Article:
Gressingham duck with blackcurrant and cassis sauce

A Gressingham duck is rather like a Hoover. By that I mean a it’s a brand name that has become a noun. Tim and I were wondering about this the other day – whether Gressingham was a breed, or a brand name. Or a place of origin.  It turns out it’s all three. Gressingham duck is a wild mallard crossed with Pekin duck – known as a Long Island duck in the USA. There’s a lot of breast meat on it, and it’s know for its gamey flavour. It was bred in Gressingham, Lancashire by the Buchanen family, who later bought exclusive rights to breed the ducks, hence it becoming a brand name.

I was wondering about ducks and what they eat, when walking in the park. The ducks in the park here are also like a Hoover – for different reasons. They hoover up a lot of rubbish factory-produced bread that’s thrown to them. It can’t be good for them to eat stuff that’s so so nutritionless. I was chuckling at the thought that the ducks and swans on the river at Richmond where we used to walk probably live on discarded Poilane bread.

Duck with blackcurrant and cassis sauce

Gressingham duck with blackcurrant and cassis

I’ve fed the ducks and Canada geese here a few times with some sourdough, but having looked on the intertubes just now, it seems feeding them any kind of bread isn’t really a good idea, and not necessary for their survival – even in the coldest weather. If you’re going to feed ducks for the fun of it – and it is nice seeing them waddling up to see what’s in the bag, seeds would be better for them.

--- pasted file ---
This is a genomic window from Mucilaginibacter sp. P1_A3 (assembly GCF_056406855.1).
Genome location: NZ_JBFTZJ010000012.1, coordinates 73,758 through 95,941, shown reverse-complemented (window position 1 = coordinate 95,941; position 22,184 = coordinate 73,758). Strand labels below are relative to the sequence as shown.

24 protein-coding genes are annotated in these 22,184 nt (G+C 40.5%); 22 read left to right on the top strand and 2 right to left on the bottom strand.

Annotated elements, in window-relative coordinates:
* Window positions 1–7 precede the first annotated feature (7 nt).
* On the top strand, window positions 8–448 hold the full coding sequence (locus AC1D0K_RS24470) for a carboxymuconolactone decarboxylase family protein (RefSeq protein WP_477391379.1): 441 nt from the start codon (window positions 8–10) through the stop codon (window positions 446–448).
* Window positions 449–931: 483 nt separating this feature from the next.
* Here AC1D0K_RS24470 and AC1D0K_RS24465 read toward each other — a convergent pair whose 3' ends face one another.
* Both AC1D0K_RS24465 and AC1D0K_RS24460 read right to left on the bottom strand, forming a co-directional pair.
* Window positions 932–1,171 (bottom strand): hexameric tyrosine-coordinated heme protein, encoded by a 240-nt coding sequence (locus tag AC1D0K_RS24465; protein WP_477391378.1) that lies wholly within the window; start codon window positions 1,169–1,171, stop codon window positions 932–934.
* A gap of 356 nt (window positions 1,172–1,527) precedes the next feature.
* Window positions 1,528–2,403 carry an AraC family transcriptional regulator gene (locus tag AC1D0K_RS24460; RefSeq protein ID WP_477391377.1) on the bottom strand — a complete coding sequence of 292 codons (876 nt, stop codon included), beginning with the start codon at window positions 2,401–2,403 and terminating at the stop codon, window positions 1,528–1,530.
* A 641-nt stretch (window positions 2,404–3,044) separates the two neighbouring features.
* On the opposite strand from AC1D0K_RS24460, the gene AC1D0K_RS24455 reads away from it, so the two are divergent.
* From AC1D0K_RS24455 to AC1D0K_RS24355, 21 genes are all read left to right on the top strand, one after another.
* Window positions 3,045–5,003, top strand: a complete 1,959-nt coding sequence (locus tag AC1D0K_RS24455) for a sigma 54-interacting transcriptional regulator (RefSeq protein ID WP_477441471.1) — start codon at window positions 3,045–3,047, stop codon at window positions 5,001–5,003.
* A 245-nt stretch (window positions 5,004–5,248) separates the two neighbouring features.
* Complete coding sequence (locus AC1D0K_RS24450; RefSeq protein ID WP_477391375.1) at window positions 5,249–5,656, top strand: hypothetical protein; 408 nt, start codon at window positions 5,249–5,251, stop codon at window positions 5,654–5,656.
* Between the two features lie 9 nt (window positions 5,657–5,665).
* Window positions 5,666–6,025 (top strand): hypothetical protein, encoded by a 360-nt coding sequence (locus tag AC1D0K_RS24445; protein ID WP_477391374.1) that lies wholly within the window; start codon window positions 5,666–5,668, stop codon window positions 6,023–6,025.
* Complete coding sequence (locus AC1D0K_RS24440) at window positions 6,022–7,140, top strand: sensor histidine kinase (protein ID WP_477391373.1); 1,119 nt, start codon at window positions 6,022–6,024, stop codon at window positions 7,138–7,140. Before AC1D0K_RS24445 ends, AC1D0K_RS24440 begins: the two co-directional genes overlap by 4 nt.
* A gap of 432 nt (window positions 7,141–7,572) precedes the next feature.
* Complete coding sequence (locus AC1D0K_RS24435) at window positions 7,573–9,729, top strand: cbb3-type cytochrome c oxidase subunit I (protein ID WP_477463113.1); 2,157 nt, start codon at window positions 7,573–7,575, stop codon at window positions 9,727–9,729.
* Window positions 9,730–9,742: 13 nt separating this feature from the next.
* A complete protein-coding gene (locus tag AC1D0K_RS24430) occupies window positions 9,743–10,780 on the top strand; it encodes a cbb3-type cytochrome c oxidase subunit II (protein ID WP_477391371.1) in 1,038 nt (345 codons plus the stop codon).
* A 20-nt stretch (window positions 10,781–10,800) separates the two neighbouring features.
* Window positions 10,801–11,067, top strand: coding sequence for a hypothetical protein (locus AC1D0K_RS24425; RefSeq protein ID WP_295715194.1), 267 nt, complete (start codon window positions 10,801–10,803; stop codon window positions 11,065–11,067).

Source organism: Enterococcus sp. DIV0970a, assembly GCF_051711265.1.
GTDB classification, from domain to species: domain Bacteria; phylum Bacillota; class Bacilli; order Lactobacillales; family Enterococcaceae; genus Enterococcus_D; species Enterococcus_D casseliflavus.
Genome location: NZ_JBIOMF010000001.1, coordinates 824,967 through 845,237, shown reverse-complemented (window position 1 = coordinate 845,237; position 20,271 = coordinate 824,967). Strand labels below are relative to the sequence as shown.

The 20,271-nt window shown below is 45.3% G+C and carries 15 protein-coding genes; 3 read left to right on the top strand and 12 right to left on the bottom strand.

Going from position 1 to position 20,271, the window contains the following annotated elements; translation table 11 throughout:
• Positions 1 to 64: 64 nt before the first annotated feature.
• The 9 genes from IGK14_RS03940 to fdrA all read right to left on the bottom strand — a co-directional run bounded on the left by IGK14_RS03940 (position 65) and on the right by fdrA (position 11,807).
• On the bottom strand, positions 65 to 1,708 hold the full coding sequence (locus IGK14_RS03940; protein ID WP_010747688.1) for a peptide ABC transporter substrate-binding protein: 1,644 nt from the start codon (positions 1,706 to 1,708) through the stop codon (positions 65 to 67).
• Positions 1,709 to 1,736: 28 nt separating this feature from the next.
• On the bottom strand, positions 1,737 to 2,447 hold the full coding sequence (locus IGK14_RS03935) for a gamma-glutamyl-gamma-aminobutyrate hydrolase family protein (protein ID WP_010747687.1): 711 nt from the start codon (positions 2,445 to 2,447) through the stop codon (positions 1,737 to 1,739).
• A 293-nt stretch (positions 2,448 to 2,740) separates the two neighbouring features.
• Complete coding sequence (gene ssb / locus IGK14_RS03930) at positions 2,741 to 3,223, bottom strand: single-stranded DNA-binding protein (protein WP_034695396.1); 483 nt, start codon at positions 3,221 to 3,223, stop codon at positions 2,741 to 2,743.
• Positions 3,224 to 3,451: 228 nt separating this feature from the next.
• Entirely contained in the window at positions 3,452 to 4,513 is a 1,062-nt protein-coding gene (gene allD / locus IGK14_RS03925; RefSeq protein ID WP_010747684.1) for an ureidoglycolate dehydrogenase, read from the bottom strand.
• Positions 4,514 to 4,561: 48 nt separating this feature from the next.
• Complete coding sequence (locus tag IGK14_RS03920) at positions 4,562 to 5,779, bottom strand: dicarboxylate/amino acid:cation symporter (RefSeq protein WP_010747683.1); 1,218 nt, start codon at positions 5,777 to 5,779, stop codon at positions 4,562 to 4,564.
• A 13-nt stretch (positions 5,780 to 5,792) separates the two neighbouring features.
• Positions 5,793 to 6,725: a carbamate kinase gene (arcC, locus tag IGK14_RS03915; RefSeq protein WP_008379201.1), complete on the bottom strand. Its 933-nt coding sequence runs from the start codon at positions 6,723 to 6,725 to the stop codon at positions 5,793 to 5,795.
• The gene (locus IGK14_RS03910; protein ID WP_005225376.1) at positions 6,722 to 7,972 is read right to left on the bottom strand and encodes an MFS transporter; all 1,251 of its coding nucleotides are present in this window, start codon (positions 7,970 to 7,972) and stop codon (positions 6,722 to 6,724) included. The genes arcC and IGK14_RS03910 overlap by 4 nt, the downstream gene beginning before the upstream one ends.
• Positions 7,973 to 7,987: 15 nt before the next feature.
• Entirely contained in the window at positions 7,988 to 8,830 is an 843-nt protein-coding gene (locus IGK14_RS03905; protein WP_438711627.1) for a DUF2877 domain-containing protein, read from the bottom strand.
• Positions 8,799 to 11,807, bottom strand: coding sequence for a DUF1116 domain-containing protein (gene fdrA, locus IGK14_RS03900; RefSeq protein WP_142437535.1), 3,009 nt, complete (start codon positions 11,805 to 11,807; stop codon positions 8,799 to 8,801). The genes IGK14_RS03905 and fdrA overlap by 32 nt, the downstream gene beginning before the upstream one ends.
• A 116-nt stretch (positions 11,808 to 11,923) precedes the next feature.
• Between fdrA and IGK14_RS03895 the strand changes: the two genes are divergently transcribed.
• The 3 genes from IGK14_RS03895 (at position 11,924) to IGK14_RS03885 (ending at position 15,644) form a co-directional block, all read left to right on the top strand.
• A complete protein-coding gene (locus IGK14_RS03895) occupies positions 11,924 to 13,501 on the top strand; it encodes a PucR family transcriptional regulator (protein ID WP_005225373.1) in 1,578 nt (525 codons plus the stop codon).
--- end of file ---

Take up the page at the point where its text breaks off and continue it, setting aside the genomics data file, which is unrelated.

I love the colours of this dish, how the the blackcurrant and cassis sauce bleeds into the whiteness of the celeriac mash. I like the way the duck skin catches a little, offset by the softness of the mash.

This is an adaption of a recipe from ‘Ripailles’ by Stephane Reynaud.

Ingredients

2 Gressingham duck breasts

Blackcurrants 150g

1 whole celeriac, chopped into 1 inch cubes

110 g butter – 40g for the blackcurrant sauce, 70g for the celeriac.

120 ml Creme de cassis

300 ml red wine

2 shallots, finely chopped

1/2 a lemon for juice

Salt & black pepper

Make the sauce first. In a hot pan, pour in the red wine and reduce by half. Add the finely chopped shallots. Add the creme de cassis. Add the blackcurrants. Tim had some blackcurrants  in the freezer from a foraging day, he put them in frozen. Reduce down to a syrupy consistency. The blackcurrants will break down a bit, but you’re not looking for a completely smooth texture – in this case lumpy is good. Add the 40g butter. Check the seasoning – add a touch of salt. Put aside and turn to the celeriac.

How to make the blackcurrant and cassis sauce

Blackcurrant sauce

Put the diced celeriac into a large pan of cold water, and squeeze in the lemon juice. Tim’s note: anything grown below the ground (root veg) start in cold water. Anything grown above the ground, drop into hot water. It will take approximately 15 minutes to cook – test with a knife – it should be completely soft. Drain and put aside, keep warm.

With a very sharp knife score the skin of the duck breast in a criss cross pattern – don’t go into the flesh. Season the duck breast on both sides. Place in a hot pan, skin side down, no oil needed. Render the fat (melt down) on a low to medium heat, for 10 minutes. Turn over and cook for another 5 minutes. Rest the duck for 10 minutes before plating up. During this time, go back to the celeriac – mash and add the butter, season.

Panfry the duck

Panfry the duck

Slice the breast into 5 or 6 sections, lay out the celeriac and place the duck on it, then spoon over the blackcurrant sauce.

Duck with blackcurrant and cassis sauce

Panfried duck with blackcurrant and cassis

None of these ducks were harmed in the making of this dish

None of these ducks were harmed in the making of this dish.

A post Mayan End of Days supper

Well, it didn’t happen did it? Although the way people were descending on the local supermarkets it looked as if many people were stocking up for the apocalypse. Or maybe just Christmas. We headed off to the local farm instead.